Episode 034: The Path to Production Weaving with Denise Renee Grace

Now, if you have been following my blog posts from late this past summer, you might have noticed that I have recently been bitten by the weaving bug again. My mind has been churning with so many ideas about things I want to put on the loom and weave. I just want to weave all the things. So when I was thinking of guests for the show, I knew I wanted to connect with Denise Renee Grace. If you are a knitter who is thinking about dipping your toe into the world of weaving, Denise has some great suggestions on how to get started. And if you are already a weaver and considering doing some more production-type weaving, Denise also has time-saving techniques that she will share with us. If you are at all interested in weaving and weaving with knitting yarn, I encourage you to join us for this conversation today.

Denise is enthusiastic about everything fiber, especially equipment. She works at Schacht Spindle Company as a product specialist helping people troubleshoot their looms and spinning wheels. When she is not assisting others, there is usually a flurry of fiber around her as she finished project after project. Denise focuses on production weaving, spinning, and machine knitting as well as her art. She reserves hand knitting as her luxury and only makes pieces for herself or those who will appreciate the effort and gesture of love. Color and texture are near and dear to her heart and she is just beginning to share her passion with the world.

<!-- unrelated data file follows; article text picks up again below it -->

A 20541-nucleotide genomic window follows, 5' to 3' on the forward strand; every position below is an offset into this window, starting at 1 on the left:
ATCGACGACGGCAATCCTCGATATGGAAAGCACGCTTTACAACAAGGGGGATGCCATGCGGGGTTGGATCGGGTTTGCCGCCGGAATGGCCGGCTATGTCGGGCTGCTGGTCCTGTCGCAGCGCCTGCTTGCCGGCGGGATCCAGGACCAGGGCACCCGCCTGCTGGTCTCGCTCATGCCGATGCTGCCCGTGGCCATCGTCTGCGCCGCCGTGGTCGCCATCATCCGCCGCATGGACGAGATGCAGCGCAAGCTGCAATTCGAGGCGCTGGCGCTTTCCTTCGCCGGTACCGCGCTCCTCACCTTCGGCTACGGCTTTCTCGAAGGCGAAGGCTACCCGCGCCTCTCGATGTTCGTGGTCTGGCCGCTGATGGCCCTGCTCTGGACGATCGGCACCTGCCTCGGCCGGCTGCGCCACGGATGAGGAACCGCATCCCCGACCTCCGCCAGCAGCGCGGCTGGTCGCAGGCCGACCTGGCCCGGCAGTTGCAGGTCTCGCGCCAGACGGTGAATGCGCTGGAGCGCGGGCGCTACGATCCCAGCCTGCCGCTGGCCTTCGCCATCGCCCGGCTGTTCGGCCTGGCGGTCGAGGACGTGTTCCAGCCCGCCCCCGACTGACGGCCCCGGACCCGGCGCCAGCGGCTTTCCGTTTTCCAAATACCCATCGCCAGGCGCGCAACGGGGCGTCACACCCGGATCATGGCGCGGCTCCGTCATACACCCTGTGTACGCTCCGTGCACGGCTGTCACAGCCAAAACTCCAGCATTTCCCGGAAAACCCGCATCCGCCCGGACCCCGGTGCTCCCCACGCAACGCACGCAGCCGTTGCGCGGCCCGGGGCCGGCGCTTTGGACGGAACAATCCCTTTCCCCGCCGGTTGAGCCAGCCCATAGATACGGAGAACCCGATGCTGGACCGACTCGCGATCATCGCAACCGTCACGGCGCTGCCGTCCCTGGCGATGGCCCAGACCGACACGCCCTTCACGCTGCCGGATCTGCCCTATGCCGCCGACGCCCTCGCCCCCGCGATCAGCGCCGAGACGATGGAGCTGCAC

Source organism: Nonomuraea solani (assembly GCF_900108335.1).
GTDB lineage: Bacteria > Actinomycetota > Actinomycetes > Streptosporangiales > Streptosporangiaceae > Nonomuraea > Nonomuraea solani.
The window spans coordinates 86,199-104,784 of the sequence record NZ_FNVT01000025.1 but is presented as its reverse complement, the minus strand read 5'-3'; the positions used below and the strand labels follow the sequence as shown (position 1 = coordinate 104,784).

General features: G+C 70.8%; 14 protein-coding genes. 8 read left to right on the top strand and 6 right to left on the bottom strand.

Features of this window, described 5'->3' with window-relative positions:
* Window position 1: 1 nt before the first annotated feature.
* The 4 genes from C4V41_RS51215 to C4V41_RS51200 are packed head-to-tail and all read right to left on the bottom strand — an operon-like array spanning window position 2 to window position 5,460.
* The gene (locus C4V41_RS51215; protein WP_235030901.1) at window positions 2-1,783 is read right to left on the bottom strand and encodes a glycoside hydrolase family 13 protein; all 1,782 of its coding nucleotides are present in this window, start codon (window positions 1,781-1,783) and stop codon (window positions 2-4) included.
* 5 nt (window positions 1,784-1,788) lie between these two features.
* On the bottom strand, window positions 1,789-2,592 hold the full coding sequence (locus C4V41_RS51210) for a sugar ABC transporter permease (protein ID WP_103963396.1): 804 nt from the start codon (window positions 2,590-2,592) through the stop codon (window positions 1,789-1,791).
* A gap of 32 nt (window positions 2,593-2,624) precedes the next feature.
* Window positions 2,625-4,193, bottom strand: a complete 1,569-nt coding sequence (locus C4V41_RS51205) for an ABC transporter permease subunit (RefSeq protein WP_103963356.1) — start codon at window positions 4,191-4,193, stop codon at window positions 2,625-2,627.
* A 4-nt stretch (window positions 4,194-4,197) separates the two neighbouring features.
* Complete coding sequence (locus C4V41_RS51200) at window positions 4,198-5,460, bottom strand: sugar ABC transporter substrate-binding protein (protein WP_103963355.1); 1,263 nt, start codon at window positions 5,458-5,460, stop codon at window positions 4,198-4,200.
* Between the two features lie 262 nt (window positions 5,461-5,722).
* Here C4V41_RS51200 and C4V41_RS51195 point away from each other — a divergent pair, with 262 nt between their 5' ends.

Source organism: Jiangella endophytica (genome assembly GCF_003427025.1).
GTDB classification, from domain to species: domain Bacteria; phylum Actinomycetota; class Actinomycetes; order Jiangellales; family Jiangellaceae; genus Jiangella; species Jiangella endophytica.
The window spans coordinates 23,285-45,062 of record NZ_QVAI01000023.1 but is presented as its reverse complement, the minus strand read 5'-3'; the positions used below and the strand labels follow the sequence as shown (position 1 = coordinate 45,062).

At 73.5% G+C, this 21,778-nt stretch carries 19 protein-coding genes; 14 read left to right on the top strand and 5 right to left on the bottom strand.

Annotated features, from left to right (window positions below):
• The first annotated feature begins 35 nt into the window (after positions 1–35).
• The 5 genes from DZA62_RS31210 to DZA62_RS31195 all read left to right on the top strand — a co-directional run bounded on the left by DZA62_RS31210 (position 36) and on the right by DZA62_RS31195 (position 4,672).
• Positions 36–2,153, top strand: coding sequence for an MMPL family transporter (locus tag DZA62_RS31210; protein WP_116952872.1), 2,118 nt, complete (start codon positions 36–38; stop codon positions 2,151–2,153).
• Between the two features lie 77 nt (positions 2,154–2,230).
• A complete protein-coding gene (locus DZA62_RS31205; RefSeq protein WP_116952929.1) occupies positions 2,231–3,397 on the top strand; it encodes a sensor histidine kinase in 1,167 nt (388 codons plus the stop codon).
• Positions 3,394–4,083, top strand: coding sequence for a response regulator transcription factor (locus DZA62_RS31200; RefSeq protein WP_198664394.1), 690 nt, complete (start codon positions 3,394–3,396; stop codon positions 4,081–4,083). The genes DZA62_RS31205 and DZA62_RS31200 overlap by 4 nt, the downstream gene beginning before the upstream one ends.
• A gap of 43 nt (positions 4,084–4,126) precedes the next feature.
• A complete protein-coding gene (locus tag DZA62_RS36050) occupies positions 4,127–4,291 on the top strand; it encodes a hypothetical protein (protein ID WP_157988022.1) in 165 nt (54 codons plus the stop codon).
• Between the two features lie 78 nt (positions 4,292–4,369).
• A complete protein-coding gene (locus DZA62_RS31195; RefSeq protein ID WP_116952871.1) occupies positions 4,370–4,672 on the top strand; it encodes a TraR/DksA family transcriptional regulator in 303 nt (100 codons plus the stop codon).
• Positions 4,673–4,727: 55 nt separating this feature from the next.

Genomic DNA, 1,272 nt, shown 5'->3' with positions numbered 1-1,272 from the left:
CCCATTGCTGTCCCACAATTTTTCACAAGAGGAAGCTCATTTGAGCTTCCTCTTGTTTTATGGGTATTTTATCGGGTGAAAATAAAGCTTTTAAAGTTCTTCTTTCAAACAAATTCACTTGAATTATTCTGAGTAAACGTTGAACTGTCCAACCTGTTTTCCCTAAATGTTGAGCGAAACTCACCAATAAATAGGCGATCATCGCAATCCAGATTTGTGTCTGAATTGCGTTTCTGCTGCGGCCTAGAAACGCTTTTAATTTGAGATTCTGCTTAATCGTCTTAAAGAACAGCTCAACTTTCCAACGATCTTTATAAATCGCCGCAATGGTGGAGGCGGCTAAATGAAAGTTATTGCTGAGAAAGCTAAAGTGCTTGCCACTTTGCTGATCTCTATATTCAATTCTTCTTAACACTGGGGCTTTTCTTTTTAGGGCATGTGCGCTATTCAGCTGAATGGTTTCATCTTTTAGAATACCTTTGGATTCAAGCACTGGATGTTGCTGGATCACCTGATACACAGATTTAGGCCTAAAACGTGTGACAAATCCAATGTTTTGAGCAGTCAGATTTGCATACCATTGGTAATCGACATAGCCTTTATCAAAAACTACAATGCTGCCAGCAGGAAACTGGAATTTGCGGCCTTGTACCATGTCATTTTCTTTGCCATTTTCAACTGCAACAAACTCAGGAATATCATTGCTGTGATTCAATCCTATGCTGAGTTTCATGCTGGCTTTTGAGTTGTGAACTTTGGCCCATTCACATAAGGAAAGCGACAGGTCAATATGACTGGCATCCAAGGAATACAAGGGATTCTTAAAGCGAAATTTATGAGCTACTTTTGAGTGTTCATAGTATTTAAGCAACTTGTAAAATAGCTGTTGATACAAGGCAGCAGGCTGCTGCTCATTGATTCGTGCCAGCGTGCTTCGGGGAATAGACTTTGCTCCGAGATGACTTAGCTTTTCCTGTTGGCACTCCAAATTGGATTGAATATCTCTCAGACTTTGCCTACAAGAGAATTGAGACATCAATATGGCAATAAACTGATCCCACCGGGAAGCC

Links and Things

You can find Denise and Filament Fiber Art at:

Thanks for Listening!

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Music Credits:

The Young and Beautiful – by Ivory Hours
The Beat – Ben Rector (on NoiseTrade)

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  • Barbara Kish

    Hello, and thanks for a great podcast series! I need to take issue with this week’s guest regarding natural dyeing, though. It’s not only my passion, but my side business, and I’ve been at it for about ten years. She mentions that natural dyes reeeeaalllly depend on heavy metal mordants for their success. Well, no, unless you count alum, cream of tartar, tartaric acid, washing soda, copper (as is my plumbing, so…), ammonia, chalk, and thiox (for indigo) as heavy metals. It is true that some heavy metals were once considered necessary. One of my teachers specializes in historically accurate dyeing and weaving (reproducing fabric for Colonial Williamsburg, for instance), and that’s the only place I’ve ever experienced chrome-and in a minute amount, and only on cotton, which is kind of a pain to dye anyway.

    There are certainly many natural dye sources that need no mordanting at all, and that lends itself to a lot of creativity. But *dependent* on heavy metals? Not in the least.

    • Thank you so much for your comment, Barbara! Absolutely, much natural dyeing can be done with alum alone as a mordant… and some natural dyes don’t require any mordanting at all! I appreciate you contributing your experience too. I know that fear of using certain mordants can make people hesitant to try natural dyeing, but as you mentioned, there are many different ways of doing it.